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Europe: Consumers have mixed views on sugar, finds survey

Macarons put close together on blue table and white cloth with colorful and backlight.

Consumers perceive sugar as both a ‘friend and foe’ in their nutrition, according to a quantitative consumer research commissioned by Beneo.

The results also underline that sugar and carbohydrates play a key role in consumer behavior when dealing with health concerns.

More than 5,000 consumers in UK, Spain, Germany, France and Poland were surveyed on their perception of sugar, carbohydrates and nutrition, with regard to blood glucose response.

The results show that consumer health concerns in order of importance are weight management (43%), fatigue or low energy (36%) and stress (35%).

Consumers are aware that the amount and type of sugars, as well as carbohydrates in general, play a major role in coping with these health issues.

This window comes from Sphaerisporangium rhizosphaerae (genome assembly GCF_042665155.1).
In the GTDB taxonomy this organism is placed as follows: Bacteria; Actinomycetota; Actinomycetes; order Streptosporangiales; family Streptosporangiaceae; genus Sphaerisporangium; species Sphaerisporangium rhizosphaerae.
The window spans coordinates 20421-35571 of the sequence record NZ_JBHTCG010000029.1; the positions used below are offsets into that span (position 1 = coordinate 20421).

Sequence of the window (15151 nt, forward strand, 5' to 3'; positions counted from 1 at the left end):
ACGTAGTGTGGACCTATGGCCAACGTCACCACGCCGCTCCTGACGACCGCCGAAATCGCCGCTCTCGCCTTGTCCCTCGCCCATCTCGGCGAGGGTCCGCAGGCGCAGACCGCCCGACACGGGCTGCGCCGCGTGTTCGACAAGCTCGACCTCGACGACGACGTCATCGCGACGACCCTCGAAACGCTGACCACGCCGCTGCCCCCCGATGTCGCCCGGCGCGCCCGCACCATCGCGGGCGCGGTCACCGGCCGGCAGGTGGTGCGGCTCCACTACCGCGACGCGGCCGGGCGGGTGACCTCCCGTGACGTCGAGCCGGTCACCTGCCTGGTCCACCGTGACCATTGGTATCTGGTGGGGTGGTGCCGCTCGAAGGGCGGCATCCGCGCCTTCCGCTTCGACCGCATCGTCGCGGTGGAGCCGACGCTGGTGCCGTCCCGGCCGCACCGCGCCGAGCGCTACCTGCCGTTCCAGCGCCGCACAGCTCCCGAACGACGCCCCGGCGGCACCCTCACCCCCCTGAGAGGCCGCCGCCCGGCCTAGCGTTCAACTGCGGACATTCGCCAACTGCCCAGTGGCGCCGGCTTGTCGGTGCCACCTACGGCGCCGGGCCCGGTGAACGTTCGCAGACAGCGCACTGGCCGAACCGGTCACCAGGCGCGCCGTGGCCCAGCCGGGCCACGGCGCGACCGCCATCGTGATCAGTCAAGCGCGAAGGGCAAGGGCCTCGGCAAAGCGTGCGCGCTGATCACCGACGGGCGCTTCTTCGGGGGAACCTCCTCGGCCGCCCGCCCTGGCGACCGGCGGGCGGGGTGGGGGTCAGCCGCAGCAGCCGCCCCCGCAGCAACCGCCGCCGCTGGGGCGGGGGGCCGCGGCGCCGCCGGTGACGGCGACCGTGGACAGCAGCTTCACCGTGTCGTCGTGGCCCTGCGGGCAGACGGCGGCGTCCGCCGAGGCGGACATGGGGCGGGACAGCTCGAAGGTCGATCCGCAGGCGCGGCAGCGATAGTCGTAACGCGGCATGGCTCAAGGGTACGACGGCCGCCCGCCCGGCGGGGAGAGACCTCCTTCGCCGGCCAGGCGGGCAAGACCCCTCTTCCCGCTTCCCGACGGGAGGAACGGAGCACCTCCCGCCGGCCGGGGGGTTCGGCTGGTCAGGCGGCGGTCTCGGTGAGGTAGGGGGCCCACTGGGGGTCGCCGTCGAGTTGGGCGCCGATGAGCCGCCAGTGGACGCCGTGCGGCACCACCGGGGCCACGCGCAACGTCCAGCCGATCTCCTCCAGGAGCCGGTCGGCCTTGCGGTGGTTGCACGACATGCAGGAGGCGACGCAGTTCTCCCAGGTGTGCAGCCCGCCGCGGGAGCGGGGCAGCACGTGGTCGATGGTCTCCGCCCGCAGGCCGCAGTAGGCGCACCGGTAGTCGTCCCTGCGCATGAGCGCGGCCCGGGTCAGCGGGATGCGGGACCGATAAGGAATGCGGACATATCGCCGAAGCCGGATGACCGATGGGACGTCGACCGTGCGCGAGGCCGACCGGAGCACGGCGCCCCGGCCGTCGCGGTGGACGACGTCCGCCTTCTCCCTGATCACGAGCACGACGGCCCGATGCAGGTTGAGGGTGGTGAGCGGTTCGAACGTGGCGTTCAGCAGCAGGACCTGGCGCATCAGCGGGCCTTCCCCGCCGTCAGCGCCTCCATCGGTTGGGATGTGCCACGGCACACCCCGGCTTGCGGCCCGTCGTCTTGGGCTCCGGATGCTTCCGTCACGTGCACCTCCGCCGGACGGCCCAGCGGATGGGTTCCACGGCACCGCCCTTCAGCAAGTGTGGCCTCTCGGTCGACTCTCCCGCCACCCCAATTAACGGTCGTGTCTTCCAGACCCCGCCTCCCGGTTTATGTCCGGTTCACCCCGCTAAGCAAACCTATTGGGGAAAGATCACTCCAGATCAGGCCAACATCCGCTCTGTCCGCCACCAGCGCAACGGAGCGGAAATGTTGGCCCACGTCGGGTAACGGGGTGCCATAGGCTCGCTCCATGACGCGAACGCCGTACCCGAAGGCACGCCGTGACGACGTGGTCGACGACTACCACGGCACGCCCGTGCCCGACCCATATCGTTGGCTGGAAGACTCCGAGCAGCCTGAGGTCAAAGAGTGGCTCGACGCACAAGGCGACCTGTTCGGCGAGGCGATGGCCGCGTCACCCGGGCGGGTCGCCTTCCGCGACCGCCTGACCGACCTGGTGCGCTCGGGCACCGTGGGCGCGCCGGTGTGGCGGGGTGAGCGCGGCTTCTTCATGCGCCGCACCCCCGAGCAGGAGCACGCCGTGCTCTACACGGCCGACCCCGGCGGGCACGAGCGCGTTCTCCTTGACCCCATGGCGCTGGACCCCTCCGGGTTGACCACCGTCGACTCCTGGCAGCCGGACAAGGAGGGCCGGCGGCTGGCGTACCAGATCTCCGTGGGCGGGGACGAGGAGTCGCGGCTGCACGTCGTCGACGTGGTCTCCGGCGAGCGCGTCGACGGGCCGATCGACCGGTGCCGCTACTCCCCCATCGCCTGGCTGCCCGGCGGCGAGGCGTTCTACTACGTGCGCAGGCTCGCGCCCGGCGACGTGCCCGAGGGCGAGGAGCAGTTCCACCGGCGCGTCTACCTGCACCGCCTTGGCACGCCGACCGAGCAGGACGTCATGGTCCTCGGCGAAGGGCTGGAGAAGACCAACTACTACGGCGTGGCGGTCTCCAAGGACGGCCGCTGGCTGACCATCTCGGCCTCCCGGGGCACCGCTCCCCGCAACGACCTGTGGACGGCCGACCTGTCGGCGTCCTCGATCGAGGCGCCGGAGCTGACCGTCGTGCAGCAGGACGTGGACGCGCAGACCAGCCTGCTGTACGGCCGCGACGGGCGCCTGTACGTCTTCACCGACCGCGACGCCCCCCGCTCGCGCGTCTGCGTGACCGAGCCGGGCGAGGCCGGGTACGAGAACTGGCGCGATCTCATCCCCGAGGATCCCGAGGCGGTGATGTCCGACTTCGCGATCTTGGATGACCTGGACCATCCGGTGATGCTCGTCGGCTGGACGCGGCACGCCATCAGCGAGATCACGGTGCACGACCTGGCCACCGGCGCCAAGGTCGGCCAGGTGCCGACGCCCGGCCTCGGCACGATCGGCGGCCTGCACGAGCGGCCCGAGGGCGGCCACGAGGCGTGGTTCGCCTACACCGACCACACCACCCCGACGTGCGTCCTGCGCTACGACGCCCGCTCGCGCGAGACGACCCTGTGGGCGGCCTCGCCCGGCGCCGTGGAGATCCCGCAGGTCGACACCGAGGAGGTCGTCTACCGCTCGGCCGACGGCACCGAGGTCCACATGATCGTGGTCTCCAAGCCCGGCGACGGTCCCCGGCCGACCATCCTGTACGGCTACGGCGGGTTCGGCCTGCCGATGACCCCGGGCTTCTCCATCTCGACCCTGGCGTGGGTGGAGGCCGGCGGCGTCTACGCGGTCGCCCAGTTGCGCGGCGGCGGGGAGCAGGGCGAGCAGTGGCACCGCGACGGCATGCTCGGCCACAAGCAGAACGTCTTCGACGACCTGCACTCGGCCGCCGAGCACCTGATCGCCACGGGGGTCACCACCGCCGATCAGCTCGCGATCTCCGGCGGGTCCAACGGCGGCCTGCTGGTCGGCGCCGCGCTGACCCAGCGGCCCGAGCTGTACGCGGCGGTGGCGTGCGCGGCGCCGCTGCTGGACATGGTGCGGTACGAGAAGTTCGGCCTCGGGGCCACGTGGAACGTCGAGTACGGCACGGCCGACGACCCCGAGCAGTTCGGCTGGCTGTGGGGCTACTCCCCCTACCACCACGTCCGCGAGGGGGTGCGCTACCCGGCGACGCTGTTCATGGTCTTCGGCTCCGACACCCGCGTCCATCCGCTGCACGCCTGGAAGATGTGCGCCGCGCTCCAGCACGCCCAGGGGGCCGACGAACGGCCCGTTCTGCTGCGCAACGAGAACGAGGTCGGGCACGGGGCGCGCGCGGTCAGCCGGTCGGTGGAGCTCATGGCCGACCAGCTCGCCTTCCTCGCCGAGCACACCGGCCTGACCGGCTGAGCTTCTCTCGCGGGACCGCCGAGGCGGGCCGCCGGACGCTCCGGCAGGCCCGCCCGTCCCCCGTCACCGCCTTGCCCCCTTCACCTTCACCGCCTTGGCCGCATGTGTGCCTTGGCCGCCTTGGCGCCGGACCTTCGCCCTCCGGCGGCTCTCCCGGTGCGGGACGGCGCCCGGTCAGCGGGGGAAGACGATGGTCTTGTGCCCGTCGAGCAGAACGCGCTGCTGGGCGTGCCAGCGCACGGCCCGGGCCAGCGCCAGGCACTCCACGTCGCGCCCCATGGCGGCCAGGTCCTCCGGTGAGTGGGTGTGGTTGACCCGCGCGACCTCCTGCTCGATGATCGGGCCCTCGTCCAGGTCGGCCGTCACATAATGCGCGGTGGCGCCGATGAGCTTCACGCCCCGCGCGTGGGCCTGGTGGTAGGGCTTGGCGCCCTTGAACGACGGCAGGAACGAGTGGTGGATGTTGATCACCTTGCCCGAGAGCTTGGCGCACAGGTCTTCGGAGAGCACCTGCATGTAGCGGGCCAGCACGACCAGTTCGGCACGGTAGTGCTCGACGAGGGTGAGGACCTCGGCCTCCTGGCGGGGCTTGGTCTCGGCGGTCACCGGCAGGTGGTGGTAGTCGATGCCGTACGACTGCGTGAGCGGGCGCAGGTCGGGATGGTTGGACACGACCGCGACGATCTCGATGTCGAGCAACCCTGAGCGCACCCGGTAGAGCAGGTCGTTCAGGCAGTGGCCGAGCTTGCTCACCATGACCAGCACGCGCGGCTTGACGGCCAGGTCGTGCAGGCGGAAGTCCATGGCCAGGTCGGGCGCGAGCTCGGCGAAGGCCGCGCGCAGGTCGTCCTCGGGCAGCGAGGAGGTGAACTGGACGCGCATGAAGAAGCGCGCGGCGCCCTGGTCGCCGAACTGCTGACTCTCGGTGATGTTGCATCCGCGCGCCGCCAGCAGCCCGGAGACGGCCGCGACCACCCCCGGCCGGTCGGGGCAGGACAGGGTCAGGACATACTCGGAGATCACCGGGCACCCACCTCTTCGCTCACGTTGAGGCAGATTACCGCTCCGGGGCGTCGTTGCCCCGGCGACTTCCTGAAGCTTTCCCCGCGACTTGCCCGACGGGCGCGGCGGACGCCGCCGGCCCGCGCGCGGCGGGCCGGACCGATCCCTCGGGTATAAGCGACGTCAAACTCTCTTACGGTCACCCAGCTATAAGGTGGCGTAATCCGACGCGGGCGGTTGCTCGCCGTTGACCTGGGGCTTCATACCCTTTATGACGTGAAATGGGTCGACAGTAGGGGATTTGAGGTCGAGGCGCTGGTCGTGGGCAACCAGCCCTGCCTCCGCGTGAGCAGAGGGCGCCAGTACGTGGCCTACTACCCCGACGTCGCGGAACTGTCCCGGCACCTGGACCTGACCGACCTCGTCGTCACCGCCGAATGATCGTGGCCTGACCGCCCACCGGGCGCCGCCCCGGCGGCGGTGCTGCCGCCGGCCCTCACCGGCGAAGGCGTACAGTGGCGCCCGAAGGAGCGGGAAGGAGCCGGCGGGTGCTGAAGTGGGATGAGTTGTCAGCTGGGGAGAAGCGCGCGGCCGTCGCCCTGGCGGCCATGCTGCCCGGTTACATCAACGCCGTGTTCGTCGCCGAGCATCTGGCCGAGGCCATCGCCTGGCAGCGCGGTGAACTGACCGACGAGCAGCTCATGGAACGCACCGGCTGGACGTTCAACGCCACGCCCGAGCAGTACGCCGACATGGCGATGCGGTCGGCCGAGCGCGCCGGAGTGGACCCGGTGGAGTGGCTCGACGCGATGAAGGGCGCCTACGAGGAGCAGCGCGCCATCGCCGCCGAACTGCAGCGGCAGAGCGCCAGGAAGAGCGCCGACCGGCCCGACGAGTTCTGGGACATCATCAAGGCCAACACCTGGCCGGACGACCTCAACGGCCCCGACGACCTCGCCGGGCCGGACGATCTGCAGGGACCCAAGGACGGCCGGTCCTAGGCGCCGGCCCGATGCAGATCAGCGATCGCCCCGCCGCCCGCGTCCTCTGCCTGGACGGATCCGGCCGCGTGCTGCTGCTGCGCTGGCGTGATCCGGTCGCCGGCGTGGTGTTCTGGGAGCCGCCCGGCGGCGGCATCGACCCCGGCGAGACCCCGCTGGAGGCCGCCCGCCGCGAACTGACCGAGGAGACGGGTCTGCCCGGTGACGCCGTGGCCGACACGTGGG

Consumers’ main motivation for sugar reduction in their nutrition was because of its negative effects on their health.

About 58% of respondents who wanted to eat less sugar said that their major driver was to control their weight.

Also, the detrimental long-term effects of sugar consumption such as diabetes were a concern, being mentioned by nearly one out of three consumers who were trying to cut their sugar intake.

Although wanting to reduce the amount of sugar consumed, respondents were not prepared to forego the feeling of sugar-like indulgence: 60% said that they ate sugar because they liked the taste and one out of three participants (33%) responded that sugar improved their overall mood.

Consumers tell ‘good’ and ‘bad’ carbohydrates apart

Despite consumers seeing the benefits of less sugar intake, they also recognized that carbohydrates are the major energy source for body and brain.

About 46% of respondents stated that they consumed carbohydrates because they “give energy”, as more than one out of two participants making a distinction between ‘good’ and ‘bad’ carbohydrates.

Wholegrain, fiber, complex carbohydrates and slow-release carbohydrates were seen as ‘good’; with 51% of respondents regarding slow-release carbohydrates as generally better and 60% linking slow-release carbohydrates with sustained energy.